The Liars’ Hall of Fame

By Don Rollins

Okay, I can’t prove that Ron Blagojevich and Ted Haggard are one and the same guy, but raise your hand if you’ve seen ‘em in the same room at the same time. Seriously, while the country and world face global foreclosure, these two semi-coiffed cats in tailored suits are shuffling through the talk shows like Ozzie Osborne on speed balls. Man alive, screw a male prostitute or, better yet, an entire Midwestern state, and the next thing you know you’re sitting across the desk from Larry King. What a country!

But make no mistake about it; these men are not the buffoons some portray. To the contrary, they are bright, calculating and meticulous in their efforts to persuade us that their persecution is undeserved. (See Nixon for the modern day template behind this kind of pious hubris.) We understandably underestimate their weird kind of genius; they’re kooky but not insane. Not by a long shot.

If we’re to understand them, it’s important that we situate Pastor Ted and Blago squarely in the great American tradition of flimflam men. (Think Elmer Gantry or Joe McCarthy or the scoundrel du jour, Bernie Madoff. Guys like these could sell cigarettes to lung cancer patients.) Hell, maybe we ought to have a Liar’s Hall of Fame. We need a place to honor the elite ignominious masters of the well-crafted lie, whose tall tales rise above the relative mediocrity the garden variety fib. Here, in no particular order, are some of the criteria we might consider for induction to the Hall:

• The capacity for self-referencing reality despite consequences. Both the preacher and the Governor embrace the notion that it ain’t paranoia if they’re really after you. No respectable career liar can sustain his delusions without a deep and abiding commitment to his rightful role as ultimate moral arbiter.

• The innate gift of public performance despite nagging personal doubts. A split personality is the stock and trade of anyone whose public persona is built on a morally weak foundation. The conscience-riddled flimflam man has to look himself in the green room mirror, then somehow call up the consummate actor – the alter ego that can smile even when his church disowns him or his colleagues impeach him.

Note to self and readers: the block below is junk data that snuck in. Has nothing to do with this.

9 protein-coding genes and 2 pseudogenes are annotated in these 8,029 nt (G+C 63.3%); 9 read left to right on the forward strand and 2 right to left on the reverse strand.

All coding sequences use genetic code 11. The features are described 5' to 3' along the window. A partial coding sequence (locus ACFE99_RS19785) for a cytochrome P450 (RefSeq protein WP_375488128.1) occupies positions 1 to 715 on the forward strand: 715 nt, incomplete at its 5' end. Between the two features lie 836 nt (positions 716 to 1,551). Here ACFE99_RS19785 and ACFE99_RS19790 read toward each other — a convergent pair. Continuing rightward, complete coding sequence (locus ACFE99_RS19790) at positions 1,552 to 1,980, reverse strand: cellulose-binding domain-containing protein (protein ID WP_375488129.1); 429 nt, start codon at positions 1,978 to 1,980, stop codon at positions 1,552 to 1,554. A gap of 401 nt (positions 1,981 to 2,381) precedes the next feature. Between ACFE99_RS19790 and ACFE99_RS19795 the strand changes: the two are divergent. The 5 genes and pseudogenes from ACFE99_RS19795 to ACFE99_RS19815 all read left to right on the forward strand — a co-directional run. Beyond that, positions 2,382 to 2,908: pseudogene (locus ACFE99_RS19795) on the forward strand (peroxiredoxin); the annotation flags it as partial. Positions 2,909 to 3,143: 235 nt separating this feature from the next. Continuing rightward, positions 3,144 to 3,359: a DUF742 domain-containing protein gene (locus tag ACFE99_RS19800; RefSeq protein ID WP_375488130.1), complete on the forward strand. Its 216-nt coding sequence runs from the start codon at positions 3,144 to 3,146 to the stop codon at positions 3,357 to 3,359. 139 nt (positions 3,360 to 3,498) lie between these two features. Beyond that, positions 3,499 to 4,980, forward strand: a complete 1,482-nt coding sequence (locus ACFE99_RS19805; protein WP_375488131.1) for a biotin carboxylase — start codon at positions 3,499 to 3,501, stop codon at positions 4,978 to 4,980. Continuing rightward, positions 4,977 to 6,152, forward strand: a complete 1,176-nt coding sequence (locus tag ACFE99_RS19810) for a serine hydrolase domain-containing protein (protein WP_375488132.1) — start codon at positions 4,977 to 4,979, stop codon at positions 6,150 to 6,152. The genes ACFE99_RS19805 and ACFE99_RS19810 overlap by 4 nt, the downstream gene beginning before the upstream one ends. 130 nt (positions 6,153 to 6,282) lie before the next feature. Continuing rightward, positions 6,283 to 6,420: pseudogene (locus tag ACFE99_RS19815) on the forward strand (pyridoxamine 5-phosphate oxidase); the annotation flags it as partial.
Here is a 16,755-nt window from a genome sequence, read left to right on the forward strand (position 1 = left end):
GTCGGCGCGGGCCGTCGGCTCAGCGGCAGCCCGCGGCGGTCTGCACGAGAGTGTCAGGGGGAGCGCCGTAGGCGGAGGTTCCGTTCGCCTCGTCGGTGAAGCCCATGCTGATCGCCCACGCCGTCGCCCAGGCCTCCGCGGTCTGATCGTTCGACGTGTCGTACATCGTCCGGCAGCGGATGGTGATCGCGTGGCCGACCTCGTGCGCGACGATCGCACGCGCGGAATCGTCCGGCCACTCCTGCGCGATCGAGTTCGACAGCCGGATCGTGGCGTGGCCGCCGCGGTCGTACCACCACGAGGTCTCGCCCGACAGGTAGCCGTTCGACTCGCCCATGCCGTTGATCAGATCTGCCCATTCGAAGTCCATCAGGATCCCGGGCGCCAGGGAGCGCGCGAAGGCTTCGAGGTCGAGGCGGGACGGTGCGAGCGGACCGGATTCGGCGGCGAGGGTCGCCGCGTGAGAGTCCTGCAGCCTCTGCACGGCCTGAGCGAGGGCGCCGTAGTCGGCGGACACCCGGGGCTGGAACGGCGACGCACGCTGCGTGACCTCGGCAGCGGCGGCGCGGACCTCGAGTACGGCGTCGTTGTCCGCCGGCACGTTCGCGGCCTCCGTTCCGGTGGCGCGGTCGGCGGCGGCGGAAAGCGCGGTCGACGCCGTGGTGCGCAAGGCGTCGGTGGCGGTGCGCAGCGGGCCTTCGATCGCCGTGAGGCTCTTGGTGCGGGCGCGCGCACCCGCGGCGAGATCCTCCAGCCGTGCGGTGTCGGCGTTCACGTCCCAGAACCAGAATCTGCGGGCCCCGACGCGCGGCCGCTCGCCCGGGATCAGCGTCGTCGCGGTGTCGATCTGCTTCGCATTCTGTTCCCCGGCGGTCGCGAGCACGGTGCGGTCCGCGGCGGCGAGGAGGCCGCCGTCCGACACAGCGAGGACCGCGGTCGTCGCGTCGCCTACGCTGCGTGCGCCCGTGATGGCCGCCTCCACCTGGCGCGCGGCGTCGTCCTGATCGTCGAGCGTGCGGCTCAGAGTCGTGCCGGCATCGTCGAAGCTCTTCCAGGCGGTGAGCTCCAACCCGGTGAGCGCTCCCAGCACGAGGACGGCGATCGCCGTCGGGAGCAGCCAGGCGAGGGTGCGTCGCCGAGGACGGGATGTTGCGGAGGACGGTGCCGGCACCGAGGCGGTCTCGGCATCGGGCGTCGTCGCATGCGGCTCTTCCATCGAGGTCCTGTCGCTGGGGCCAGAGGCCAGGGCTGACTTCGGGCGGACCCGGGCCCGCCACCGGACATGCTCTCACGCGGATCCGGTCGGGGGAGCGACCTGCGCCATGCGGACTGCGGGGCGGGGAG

• The raw audacity to position family and friends as props despite their public humiliation. Ask Bill Clinton, Larry Craig or Jim McGreevey about the importance of having “the wife” standing nearby when pleading your case before the cameras. Brother Ted rarely interviews alone, and Blago is spectacularly shameless in telling us that he wants to clear his name for the sake of his children.

• The certain conviction of the martyr despite a distinct lack of followers. It’s a powerful thing to believe not only in a cause, but also that one is ordained to represent that cause. It’s a tribal thing: I suffer on behalf of “my people”. Trouble is, when the press conference denials just don’t get it anymore—when even the true believers and hangers-on pack it in—the hardcore liar is still at the podium and on the talk shows.

Yes, these men show signs of being seriously morally deficient, and the consequences thereof are considerable. Some are personal, such as the betrayal of friends and family. Some are systemic, as in the betrayal of congregants and constituents. But there’s a third level of damage, namely, the betrayal of two noble professions. For every honest politician there’s a Blago, and for every morally decent clergyperson there’s a Ted Haggard. Vocationally, it’s one step forward and two steps back every time somebody’s pants are off or somebody’s hand is in the till. And so the “throw the bums out” and “religion’s a sham” crowd is once again proven right.

Look here, religion and politics have enough gaping ethical holes without the likes of Haggard and Blagojevich. When high profile people go south with their personal and professional standards, lots of bad things happen for lots of people. Perhaps worst of all, quality young women and men scoff at certain professions just because of the sleaze factor. (They’re not exactly recruiting material for the ranks of their chosen vocations, Mr. Blagojavich and Rev. Haggard.) Both men will soon enough fly beneath our moral radar screen. Good riddance. But the damage is done, not so much by what they did, but by their unassailable denial of what they did. And who’s watching.

Rev. Don Rollins is interim minister of the Minnesota Valley Unitarian Universalist Fellowship in Bloomington, Minn. Email

From The Progressive Populist, March 1, 2009

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